We are now ready to state Newton's three "Laws" of motion, in Newton's own words:
Now, Newton's language was fairly precise, but to our modern ears it sounds a bit stilted and not very concise. We also imagine that, with the benefit of several centuries of practice, we have achieved a clearer understanding of these Laws than Newton himself. Regardless of the validity of this conceit, we like to express the Laws in a more modern form with a little mathematical notation thrown in:
- FIRST LAW: Every body continues in its state of rest, or of uniform motion in a right [straight] line, unless it is compelled to change that state by a force impressed on it.
- SECOND LAW: The change in motion [rate of change of momentum with time] is proportional to the motive force impressed; and is made in the direction of the right line in which that force is impressed.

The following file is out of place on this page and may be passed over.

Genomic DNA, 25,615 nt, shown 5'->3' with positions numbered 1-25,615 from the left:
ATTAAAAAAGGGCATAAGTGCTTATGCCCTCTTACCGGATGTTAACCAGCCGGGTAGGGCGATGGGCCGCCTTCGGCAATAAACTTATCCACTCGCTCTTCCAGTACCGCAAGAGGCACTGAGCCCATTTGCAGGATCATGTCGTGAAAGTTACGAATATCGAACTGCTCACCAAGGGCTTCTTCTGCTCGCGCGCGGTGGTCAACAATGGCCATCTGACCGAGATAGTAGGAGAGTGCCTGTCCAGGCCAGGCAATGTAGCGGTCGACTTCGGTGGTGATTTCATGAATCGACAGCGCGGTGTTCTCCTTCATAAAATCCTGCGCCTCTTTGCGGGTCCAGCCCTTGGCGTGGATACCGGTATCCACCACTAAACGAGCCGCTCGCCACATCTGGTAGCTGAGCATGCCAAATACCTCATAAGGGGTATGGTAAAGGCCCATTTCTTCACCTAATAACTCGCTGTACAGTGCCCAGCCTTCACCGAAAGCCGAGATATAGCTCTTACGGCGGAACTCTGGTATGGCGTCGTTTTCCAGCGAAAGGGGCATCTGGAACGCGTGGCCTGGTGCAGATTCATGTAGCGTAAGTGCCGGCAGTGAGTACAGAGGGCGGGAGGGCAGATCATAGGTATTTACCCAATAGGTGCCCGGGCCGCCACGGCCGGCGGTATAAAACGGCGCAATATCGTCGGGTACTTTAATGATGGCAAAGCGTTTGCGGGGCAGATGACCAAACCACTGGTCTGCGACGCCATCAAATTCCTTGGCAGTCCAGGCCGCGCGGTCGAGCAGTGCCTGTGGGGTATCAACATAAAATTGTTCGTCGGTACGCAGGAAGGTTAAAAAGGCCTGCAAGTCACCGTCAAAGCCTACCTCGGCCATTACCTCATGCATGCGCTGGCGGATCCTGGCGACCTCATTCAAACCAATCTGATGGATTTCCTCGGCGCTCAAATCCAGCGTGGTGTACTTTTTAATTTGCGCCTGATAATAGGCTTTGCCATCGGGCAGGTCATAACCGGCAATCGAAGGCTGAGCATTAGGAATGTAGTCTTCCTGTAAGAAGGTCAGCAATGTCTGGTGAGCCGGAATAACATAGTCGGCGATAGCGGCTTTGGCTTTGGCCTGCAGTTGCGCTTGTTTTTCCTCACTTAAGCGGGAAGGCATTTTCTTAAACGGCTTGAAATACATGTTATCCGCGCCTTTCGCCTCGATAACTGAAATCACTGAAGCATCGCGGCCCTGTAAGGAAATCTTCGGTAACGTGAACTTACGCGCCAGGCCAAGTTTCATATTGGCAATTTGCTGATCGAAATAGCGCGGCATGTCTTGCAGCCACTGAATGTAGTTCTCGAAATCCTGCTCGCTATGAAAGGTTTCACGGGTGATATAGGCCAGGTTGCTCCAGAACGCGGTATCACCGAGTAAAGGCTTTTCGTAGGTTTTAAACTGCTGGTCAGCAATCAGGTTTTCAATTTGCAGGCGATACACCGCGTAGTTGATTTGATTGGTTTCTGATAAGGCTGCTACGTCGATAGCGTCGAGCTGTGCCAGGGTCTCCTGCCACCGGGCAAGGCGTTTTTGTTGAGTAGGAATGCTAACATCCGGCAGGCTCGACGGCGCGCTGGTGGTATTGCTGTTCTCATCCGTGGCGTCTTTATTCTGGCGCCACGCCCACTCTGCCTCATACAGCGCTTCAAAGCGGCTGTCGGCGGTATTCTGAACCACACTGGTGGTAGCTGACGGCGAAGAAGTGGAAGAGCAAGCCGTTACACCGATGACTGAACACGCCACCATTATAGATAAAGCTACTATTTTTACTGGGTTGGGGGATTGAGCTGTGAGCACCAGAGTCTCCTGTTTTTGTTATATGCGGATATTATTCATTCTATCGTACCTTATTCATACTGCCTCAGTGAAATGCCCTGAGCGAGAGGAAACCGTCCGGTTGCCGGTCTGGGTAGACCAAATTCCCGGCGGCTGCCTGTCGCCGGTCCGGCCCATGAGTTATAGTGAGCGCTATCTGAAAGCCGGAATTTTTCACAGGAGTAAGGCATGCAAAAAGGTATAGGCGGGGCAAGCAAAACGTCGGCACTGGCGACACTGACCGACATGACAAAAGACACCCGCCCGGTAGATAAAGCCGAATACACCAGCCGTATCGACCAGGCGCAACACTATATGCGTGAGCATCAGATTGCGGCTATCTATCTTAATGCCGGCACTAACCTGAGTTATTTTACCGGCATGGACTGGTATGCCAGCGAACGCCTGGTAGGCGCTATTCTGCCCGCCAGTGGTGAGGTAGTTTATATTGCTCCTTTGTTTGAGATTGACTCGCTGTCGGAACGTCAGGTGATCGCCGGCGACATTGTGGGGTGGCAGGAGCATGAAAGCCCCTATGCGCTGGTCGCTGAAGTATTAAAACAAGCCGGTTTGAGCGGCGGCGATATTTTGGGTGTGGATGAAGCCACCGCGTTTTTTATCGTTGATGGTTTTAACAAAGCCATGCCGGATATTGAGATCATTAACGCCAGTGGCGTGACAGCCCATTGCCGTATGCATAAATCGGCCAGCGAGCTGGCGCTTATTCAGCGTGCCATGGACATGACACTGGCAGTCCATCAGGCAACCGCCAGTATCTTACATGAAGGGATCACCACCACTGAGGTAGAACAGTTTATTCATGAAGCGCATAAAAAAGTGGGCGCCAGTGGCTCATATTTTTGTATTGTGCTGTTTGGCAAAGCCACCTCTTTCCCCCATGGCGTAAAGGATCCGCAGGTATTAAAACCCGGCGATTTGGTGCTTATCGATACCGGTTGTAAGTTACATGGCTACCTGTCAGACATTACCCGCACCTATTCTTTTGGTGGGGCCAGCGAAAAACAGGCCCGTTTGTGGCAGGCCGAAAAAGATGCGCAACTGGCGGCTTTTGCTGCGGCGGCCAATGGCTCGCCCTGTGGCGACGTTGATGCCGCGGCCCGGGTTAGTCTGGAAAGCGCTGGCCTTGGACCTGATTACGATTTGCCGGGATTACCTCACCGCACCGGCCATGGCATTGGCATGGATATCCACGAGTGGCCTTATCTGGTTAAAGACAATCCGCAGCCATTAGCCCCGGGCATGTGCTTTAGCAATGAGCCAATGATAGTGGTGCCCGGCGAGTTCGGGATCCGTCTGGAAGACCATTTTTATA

- THIRD LAW: To every action there is always opposed an equal reaction; or, the mutual actions of two bodies are always equal, and directed to contrary parts.
- FIRST LAW: A body's velocity [which might be zero] will never change unless and until a force acts on the body.
- SECOND LAW: The time rate of chage of the momentum of a body is equal to the force acting on the body. That is,
- THIRD LAW: Whenever a force is applied to A by B, there is an equal and opposite reaction force on B due to A. That is,
where the subscript AB (for instance) indicates the force from A to B.
As long as the mass m is constant7